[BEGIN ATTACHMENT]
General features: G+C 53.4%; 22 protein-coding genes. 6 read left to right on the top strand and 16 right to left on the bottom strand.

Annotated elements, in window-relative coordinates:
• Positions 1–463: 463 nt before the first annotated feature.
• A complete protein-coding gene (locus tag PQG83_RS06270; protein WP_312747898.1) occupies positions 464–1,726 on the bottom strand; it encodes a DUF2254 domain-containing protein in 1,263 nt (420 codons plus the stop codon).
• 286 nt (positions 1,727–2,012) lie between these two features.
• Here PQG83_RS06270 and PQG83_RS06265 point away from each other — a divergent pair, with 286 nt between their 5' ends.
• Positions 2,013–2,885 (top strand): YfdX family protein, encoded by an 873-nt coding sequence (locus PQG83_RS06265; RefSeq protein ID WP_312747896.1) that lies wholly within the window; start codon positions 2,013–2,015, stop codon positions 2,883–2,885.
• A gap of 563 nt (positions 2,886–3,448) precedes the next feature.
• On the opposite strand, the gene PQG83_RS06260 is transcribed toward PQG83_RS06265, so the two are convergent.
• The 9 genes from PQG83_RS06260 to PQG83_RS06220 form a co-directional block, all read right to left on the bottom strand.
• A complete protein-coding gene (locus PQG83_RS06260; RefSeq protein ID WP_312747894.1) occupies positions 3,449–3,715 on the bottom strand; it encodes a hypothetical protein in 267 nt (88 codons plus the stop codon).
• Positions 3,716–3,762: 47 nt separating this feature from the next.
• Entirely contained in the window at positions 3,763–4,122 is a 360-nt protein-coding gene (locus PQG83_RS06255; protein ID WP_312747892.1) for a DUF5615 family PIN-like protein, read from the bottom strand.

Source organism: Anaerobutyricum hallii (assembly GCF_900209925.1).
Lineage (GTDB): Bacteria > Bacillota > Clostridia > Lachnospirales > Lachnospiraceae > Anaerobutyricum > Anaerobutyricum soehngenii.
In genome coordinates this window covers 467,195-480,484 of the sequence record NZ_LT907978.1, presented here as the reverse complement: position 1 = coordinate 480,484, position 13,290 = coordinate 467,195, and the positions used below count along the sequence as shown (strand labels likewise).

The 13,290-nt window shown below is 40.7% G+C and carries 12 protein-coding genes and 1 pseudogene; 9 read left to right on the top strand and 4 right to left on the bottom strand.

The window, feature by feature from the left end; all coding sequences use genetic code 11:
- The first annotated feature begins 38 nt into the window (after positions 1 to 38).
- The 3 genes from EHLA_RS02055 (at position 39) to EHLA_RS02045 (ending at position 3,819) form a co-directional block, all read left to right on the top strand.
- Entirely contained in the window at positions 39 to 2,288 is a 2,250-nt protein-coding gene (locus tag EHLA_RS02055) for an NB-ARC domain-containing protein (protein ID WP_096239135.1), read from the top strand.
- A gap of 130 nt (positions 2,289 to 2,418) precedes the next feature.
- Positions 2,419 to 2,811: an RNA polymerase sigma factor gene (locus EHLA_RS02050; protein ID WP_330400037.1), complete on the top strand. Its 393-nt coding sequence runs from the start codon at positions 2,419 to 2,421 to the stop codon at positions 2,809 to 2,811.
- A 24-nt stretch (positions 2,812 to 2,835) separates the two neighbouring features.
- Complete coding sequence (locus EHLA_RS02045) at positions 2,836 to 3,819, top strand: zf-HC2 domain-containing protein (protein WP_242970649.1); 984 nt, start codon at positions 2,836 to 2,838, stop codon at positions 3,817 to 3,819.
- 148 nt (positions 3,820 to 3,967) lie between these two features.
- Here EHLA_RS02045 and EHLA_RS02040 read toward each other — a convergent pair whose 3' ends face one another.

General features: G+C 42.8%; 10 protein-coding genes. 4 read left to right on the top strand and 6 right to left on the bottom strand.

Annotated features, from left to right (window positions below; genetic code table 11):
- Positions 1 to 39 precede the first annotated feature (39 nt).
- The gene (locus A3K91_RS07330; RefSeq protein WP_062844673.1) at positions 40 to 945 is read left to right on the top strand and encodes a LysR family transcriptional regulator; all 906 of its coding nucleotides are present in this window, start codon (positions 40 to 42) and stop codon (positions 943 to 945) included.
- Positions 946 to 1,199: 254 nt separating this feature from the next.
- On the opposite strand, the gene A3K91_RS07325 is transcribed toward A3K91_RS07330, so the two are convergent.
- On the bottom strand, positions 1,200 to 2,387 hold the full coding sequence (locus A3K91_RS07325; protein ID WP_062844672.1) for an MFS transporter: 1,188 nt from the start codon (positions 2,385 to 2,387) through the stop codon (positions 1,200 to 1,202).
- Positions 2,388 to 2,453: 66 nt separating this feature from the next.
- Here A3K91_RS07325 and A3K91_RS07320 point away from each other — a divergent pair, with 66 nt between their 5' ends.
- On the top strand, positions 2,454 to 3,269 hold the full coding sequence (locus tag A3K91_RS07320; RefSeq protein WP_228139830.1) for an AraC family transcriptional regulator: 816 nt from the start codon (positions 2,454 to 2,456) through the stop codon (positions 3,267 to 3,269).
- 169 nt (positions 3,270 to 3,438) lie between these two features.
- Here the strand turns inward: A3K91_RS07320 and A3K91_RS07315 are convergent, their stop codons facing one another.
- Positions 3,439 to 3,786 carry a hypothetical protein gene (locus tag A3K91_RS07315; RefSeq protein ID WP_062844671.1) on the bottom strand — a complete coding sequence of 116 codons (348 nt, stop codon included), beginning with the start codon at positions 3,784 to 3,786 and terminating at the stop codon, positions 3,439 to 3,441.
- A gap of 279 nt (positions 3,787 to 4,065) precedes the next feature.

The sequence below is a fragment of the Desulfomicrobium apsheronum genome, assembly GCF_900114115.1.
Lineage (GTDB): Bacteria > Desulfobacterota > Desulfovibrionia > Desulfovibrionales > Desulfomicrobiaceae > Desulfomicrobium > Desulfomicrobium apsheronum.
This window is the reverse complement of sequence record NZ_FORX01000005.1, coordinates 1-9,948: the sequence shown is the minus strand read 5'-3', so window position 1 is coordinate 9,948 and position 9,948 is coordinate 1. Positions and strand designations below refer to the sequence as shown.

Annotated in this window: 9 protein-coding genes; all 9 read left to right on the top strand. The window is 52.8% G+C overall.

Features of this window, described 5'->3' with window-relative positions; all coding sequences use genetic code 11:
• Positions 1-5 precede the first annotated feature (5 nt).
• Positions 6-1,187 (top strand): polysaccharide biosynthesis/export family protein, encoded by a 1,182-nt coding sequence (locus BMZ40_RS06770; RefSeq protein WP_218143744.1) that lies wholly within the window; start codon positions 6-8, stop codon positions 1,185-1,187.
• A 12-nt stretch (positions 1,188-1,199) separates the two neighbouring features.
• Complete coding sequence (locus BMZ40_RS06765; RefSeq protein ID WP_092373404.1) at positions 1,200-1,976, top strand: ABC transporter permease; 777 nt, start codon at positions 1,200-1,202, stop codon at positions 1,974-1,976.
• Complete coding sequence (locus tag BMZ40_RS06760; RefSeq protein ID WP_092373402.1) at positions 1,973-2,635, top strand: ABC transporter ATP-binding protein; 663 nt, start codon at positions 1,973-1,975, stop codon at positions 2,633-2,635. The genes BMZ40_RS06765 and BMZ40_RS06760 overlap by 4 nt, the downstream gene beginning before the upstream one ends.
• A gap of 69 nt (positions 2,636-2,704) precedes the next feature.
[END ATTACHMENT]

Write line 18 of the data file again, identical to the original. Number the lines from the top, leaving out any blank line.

The window, feature by feature from the left end; all coding sequences use genetic code 11: